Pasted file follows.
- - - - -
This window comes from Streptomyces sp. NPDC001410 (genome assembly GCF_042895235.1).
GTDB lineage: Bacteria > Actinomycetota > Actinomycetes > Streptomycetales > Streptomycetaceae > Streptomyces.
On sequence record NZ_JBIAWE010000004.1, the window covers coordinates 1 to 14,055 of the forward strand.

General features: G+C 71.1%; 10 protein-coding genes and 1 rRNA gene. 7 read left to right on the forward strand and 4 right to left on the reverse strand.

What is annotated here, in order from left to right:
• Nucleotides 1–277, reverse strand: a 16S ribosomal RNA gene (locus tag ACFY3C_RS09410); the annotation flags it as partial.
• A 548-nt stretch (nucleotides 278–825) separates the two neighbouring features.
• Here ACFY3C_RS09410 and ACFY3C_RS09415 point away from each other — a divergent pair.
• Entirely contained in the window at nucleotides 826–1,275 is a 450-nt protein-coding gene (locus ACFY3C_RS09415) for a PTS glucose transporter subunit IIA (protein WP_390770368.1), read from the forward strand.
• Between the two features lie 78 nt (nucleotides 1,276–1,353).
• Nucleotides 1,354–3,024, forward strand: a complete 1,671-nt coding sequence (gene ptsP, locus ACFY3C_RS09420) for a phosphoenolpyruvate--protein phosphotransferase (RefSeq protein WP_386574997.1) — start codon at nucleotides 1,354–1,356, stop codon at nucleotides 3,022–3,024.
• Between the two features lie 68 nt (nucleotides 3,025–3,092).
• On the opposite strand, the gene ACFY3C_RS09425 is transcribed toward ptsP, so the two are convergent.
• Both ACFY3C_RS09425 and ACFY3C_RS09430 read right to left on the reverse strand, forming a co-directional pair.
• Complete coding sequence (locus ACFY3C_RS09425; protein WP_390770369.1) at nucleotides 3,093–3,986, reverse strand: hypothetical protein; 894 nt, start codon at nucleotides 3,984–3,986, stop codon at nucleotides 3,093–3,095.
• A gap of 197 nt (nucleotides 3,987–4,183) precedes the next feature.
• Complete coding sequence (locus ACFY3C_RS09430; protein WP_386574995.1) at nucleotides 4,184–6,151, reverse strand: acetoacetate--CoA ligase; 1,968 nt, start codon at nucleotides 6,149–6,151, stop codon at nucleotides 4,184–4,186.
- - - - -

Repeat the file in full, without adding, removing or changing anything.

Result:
This window comes from Streptomyces sp. NPDC001410 (genome assembly GCF_042895235.1).
GTDB lineage: Bacteria > Actinomycetota > Actinomycetes > Streptomycetales > Streptomycetaceae > Streptomyces.
On sequence record NZ_JBIAWE010000004.1, the window covers coordinates 1 to 14,055 of the forward strand.

General features: G+C 71.1%; 10 protein-coding genes and 1 rRNA gene. 7 read left to right on the forward strand and 4 right to left on the reverse strand.

What is annotated here, in order from left to right:
• Nucleotides 1–277, reverse strand: a 16S ribosomal RNA gene (locus tag ACFY3C_RS09410); the annotation flags it as partial.
• A 548-nt stretch (nucleotides 278–825) separates the two neighbouring features.
• Here ACFY3C_RS09410 and ACFY3C_RS09415 point away from each other — a divergent pair.
• Entirely contained in the window at nucleotides 826–1,275 is a 450-nt protein-coding gene (locus ACFY3C_RS09415) for a PTS glucose transporter subunit IIA (protein WP_390770368.1), read from the forward strand.
• Between the two features lie 78 nt (nucleotides 1,276–1,353).
• Nucleotides 1,354–3,024, forward strand: a complete 1,671-nt coding sequence (gene ptsP, locus ACFY3C_RS09420) for a phosphoenolpyruvate--protein phosphotransferase (RefSeq protein WP_386574997.1) — start codon at nucleotides 1,354–1,356, stop codon at nucleotides 3,022–3,024.
• Between the two features lie 68 nt (nucleotides 3,025–3,092).
• On the opposite strand, the gene ACFY3C_RS09425 is transcribed toward ptsP, so the two are convergent.
• Both ACFY3C_RS09425 and ACFY3C_RS09430 read right to left on the reverse strand, forming a co-directional pair.
• Complete coding sequence (locus ACFY3C_RS09425; protein WP_390770369.1) at nucleotides 3,093–3,986, reverse strand: hypothetical protein; 894 nt, start codon at nucleotides 3,984–3,986, stop codon at nucleotides 3,093–3,095.
• A gap of 197 nt (nucleotides 3,987–4,183) precedes the next feature.
• Complete coding sequence (locus ACFY3C_RS09430; protein WP_386574995.1) at nucleotides 4,184–6,151, reverse strand: acetoacetate--CoA ligase; 1,968 nt, start codon at nucleotides 6,149–6,151, stop codon at nucleotides 4,184–4,186.